It has been more than 150 days since President Biden held a formal press conference at the White House. For context, the average person could walk across the continental U.S. in less time.
Let that sink in: The U.S. president has refused to speak with any reporter who isn’t pre-approved from a very short list in the past five months. And his advisers certainly seem to want no part of a press conference format, which can be wide-ranging and (if journalists do their job right) uncomfortable.
For context, George H.W. Bush held 90 solo press conferences in his term as president.
Bill Clinton had 59 over two terms; George W. Bush, 49 over his eight years; Barack Obama, 64 from 2009-2016; and Donald Trump held 44 from 2017-2021.
But Joe Biden? He’s held just 11 during his 26 months in office, putting him on pace to hold 20-22 press conferences, or about half the number Trump provided, and about one-third the number of Obama.
The American press is mostly forgiving of the 46th president, especially when compared to the hostile posture it took with Trump. But the lack of access has finally prompted some pushback, as evidenced by a testy exchange between Gray Television’s Jon Decker and White House press secretary Karine Jean-Pierre.
“Is the administration trying to protect the president from our questions? Please answer that question,” Decker asked earlier this week.
“Absolutely not. Absolutely not,” Jean-Pierre replied.
“Then why the lack of any interaction in a formal setting to have a press conference?” Decker followed.
After some back and forth, Jean-Pierre said that Biden has taken their questions “many times” and even suggested that he’s taken more “shouted questions” than any other president in history. White House correspondents groaned at the absurdity of that statement.
In a related story, Biden did not have a press conference during his trip to Ireland, nor is he expected to hold one back home anytime soon.
It doesn’t help that the media don’t seem all that interested in Biden, preferring to focus on Biden’s click-generating and ratings-boosting predecessor.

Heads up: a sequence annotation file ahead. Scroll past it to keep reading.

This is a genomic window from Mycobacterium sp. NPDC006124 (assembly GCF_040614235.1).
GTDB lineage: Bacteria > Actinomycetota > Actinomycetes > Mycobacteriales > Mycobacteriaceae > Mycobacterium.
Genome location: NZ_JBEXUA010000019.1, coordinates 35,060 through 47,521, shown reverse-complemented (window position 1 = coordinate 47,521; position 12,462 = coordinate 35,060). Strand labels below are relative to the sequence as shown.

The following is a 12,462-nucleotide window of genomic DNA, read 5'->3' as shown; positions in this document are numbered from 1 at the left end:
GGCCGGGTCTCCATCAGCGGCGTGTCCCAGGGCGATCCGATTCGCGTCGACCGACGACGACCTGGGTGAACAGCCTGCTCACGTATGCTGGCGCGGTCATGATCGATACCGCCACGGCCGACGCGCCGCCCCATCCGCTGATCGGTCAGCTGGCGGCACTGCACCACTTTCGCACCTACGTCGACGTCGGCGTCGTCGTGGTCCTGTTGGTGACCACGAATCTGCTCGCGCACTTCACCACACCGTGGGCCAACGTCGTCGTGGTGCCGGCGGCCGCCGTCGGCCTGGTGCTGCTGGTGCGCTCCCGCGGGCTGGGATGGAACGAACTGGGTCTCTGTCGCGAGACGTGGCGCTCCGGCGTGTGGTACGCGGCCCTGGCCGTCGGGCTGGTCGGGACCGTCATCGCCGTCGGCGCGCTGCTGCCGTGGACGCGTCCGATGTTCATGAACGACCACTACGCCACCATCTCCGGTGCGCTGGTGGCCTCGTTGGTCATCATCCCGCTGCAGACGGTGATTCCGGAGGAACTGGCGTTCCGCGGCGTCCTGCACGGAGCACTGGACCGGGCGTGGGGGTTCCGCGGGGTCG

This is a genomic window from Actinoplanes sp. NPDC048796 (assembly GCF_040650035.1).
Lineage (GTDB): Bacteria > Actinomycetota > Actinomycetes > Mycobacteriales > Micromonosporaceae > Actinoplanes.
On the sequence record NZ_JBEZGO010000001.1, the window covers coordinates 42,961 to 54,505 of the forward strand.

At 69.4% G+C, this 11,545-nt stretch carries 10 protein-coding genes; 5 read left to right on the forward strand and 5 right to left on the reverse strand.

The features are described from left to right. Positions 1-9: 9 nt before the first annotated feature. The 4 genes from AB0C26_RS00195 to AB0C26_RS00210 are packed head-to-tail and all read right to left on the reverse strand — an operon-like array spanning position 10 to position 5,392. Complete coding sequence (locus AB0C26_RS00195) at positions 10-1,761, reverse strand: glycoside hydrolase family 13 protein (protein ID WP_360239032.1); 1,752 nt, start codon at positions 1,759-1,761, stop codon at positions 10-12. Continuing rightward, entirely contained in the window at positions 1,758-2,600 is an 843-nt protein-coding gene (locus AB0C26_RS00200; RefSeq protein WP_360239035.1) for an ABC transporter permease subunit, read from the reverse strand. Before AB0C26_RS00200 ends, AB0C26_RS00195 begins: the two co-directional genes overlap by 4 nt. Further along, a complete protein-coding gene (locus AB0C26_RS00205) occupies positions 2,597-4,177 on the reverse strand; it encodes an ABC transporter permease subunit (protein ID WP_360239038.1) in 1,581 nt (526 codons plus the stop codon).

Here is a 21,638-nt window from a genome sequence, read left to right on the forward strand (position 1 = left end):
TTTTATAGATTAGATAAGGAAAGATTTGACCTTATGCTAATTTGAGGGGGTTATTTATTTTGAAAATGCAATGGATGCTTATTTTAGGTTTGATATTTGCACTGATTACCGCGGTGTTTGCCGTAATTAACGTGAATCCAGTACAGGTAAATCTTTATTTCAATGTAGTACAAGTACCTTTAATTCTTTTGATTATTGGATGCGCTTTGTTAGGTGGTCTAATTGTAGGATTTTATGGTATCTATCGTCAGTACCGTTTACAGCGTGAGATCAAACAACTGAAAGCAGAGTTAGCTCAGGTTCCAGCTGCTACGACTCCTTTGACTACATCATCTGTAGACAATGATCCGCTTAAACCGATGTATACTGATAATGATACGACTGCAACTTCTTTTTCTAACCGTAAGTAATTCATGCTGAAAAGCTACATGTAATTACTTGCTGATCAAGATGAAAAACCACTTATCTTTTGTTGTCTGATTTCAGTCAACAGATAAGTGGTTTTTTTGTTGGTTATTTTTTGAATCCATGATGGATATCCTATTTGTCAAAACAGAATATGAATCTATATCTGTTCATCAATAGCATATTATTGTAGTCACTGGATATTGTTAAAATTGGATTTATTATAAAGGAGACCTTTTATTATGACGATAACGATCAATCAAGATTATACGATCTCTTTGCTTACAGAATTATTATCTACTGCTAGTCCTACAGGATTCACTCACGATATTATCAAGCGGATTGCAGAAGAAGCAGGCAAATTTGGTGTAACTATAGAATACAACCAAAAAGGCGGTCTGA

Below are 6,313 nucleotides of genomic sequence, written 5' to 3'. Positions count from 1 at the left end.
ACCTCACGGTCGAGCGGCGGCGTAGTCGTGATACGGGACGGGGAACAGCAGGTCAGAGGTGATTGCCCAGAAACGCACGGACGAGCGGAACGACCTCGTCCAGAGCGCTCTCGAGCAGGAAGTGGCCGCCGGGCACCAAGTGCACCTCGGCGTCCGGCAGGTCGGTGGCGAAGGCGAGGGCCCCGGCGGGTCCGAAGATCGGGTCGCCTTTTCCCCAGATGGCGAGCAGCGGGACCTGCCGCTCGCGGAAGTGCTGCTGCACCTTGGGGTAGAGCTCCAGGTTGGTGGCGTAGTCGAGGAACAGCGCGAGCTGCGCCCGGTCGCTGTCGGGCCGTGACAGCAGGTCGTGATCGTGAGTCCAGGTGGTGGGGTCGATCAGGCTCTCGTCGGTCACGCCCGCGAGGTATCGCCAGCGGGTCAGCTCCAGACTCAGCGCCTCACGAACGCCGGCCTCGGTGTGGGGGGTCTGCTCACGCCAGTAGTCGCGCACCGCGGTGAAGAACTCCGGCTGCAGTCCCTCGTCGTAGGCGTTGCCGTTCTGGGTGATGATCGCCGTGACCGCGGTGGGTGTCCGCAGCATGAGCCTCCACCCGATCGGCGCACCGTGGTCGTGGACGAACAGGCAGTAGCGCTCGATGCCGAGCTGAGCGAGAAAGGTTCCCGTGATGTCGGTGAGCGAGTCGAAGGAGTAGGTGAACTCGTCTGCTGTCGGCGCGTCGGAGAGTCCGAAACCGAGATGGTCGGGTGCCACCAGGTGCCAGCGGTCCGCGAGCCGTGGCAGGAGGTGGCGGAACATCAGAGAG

Avoiding the press worked out just fine for Biden in 2020. Back then, he had a ready excuse for avoiding the press when COVID-19 was at its peak. But this time, Biden will have to make his case for reelection (if he runs) both on the campaign trail and in the East Room, where formal press conferences are held and invariably lead the news cycle.
The president’s advisers have another communications strategy they are set to unveil: Using TikTok influencers to coax Millennials to the polls. Yes, that’s the same Chinese-owned TikTok that many lawmakers, including many Democrats, see as a major national security risk.
The American public are largely on board with banning the app, with 50 percent supporting a ban, according to Pew, and just 22 percent opposing it.
But a deeper dive into the numbers tells a more nuanced story: While just 15 percent of those between the ages of 50-64 oppose banning TikTok, that number jumps to 46 percent opposition for those between the ages of 18 and 29, with just 29 percent supporting a ban.
This may be the reason the White House is reluctant to join many members of Congress in calling for a ban. In fact, just last month, Biden joined boy-band One Direction’s lead singer Niall Horan on a TikTok video just after he publicly expressed national security concerns about the app. It was classic Biden, where his actions contradicted his words.
From a political perspective, TikTok apparently is seen as essential in getting more young people to vote. One journalist labeled the app “a necessary evil” for Democratic campaigns in general.
A Tufts University study found that turnout in the 2022 midterms was the second highest on record, with 31 percent of voters between 18 and 29 turning out in key battleground states. (Only 2018 saw higher numbers.) Historically, per the study, turnout among this age group has been around 20 percent, so we’re talking more than a 50 percent increase.
For now, two things are certain:
1) Joe Biden won’t be the leading voice of his own presidential campaign. Press conferences will be a rare occurrence, held only when
the news cycle is very favorable.
2) TikTok isn’t going anywhere, as a Democratic presidential campaign can benefit from it.
TikTok may be a national security nightmare for the U.S., but it’s a dream for Team Biden, who see it as a key to securing a second term.
Joe Concha is a media and politics columnist.